[The] four women of Cries and Whispers are used as obsessive male visions of women. They are women as the Other, women as the mysterious, sensual goddesses of male fantasy. Each sister represents a different aspect of woman, as in Munch's "The Dance of Life," in which a man dances with a woman in red (passion) while a woman in white (innocence) and a woman in black (corruption, death) look on. Bergman divides woman into three and dresses the three sisters for their schematic roles: Harriet Andersson's Agnes is the pure-white sister with innocent thoughts; Liv Ullmann's Maria, with her red-gold hair, wears soft, alluring colors and scarlet-woman dresses with tantalizing plunging necklines; and Ingred Thulin's death-seeking Karin is in dark colors or black. The film itself is predominantly in black and white and red—red draperies, red wine, red carpets and walls, and frequently dissolves into a blank red screen, just as Munch frequently returned to red for his backgrounds, or even to cover a house (as in his famous "Red Virginia Creeper"). The young actress who plays Agnes as a child resembles Munch's wasted, sick young girls, and the film draws upon the positioning and look of Munch's figures, especially in Munch's sickroom scenes and in his studies of the laying out of a corpse. Cries and Whispers seems to be part of the art from the age of syphilis, when the erotic was charged with peril—when pleasure was represented by an enticing woman who turned into a grinning figure of death….

The movie is built out of a series of emotionally charged images that express psychic impulses, and Bergman handles them with the fluidity of a master. Yet these images are not discoveries, as they were for Munch, but a vocabulary of shock and panic to draw upon. Munch convinces us that he has captured the inner stress; Bergman doesn't quite convince, though we're impressed and we're held by the smoothness of the dreamy progression of events. The film moves with such eerie slow grace that it almost smothers its own faults and absurdities. I had the divided awareness that almost nothing in it quite works and, at the same time, that the fleshiness of those big bodies up there and the pull of the dream were strong and, in a sense, did make everything work…. (p. 91)

[Bergman's] greatest single feat as a movie craftsman is that he can prepare an atmosphere that leads us to accept episodes brimming with hysteria in almost any makeshift context. Here, as Strindberg formulated, the dream context itself makes everything probable; the dreamer leads, the viewer follows. In Cries and Whispers Bergman is a wizard at building up a scene to a memorable image and then quickly dissolving into the red that acts as a fixative. The movie is structured as a series of red-outs. We know as we see these images disintegrate before our eyes that we will be taking them home with us. But Bergman doesn't have Strindberg's deviltry and dash; he uses a dreamlike atmosphere but not the language of dreams. (pp. 92-3)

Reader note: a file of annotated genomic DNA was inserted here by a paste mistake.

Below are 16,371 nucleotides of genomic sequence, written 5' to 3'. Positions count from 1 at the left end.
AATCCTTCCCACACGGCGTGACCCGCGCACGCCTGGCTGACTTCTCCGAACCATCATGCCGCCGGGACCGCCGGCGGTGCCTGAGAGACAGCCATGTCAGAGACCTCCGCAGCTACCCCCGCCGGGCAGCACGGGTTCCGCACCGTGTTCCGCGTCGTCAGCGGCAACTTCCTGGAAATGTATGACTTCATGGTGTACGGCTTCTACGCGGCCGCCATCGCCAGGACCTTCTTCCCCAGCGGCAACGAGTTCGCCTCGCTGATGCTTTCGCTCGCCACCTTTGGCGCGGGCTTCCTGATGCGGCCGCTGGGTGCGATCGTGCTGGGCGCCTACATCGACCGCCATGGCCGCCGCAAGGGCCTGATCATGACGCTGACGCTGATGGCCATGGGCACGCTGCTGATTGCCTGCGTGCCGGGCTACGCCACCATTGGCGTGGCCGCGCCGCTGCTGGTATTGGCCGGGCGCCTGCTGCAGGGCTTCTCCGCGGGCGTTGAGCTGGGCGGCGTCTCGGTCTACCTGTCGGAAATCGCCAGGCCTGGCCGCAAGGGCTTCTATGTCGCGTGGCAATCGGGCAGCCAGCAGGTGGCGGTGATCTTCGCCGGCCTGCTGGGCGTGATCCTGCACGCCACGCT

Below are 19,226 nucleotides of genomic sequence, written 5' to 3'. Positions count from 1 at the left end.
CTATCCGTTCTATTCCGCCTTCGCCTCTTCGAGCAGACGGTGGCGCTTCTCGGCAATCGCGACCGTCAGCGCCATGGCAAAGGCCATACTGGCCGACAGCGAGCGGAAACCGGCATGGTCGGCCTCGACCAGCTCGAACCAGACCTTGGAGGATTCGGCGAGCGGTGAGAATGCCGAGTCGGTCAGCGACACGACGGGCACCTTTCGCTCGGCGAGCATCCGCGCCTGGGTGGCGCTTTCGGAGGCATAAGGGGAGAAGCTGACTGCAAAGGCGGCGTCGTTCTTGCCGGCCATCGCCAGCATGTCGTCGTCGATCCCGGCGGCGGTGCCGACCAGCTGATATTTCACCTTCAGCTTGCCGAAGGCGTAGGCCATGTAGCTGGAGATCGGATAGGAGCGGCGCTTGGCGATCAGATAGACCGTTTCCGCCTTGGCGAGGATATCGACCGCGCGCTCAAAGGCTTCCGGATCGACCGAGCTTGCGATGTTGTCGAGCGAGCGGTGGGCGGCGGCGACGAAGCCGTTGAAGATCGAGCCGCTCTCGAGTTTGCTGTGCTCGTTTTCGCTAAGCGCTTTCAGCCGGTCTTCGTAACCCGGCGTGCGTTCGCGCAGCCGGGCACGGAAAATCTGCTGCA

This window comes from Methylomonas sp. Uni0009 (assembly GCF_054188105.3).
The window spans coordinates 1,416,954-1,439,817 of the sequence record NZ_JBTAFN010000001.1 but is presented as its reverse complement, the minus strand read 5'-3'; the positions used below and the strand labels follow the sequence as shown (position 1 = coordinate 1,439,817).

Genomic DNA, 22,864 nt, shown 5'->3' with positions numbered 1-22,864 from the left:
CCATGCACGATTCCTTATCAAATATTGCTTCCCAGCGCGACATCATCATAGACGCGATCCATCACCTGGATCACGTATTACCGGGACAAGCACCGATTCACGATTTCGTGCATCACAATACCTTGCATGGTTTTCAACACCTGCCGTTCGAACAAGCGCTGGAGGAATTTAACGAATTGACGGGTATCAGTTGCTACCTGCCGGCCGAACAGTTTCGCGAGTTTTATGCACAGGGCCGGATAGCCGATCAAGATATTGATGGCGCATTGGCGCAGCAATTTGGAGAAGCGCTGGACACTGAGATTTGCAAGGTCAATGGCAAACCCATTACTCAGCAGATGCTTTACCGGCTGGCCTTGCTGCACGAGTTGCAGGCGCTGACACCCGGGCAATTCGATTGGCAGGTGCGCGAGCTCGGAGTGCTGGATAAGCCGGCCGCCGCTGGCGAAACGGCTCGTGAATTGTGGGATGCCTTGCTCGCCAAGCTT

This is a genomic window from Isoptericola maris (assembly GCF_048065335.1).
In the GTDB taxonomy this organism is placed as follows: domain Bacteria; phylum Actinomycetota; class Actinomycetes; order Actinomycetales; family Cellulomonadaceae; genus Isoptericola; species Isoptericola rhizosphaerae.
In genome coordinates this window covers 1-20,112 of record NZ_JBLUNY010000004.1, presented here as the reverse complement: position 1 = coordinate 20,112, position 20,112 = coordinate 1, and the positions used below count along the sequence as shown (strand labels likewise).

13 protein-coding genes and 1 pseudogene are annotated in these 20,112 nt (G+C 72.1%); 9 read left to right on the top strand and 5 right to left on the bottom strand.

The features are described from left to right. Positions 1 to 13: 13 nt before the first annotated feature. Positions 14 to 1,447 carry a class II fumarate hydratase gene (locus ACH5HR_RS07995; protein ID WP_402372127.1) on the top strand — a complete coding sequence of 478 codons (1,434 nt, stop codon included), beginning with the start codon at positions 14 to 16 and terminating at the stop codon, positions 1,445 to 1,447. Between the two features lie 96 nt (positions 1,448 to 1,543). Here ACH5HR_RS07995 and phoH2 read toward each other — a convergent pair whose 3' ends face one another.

Death dreams that come equipped with ticking clocks and uncanny silences and the racked wheezes of the dying are not really very classy, and Bergman's earnest use of gothic effects seems particularly questionable now, arriving just after Buñuel, in The Discreet Charm of the Bourgeoisie, has turned them on and off, switching to the spooky nocturnal as a movie joke. But even when Bergman employs sophisticated versions of primitive gothic-horror devices, he is so serious that his dream play is cued to be some sort of morality play as well. Other chaotic artists (Lorca, for example, in his dream play If Five Years Pass) haven't been respected in the same way as Bergman, because their temperaments weren't moralistic. But Bergman has a winning combination here: moral+gothic=medieval. And when medieval devices are used in the atmosphere of bourgeois decadence, adults may become as vulnerable as superstitious children. (p. 93)

Pauline Kael, "Flesh" (originally published in The New Yorker, January 6, 1973), in her Reeling (copyright © 1973 by Pauline Kael; reprinted by permission of Atlantic-Little, Brown and Company in association with the Atlantic Monthly Press), Little, Brown, 1976, pp. 89-94.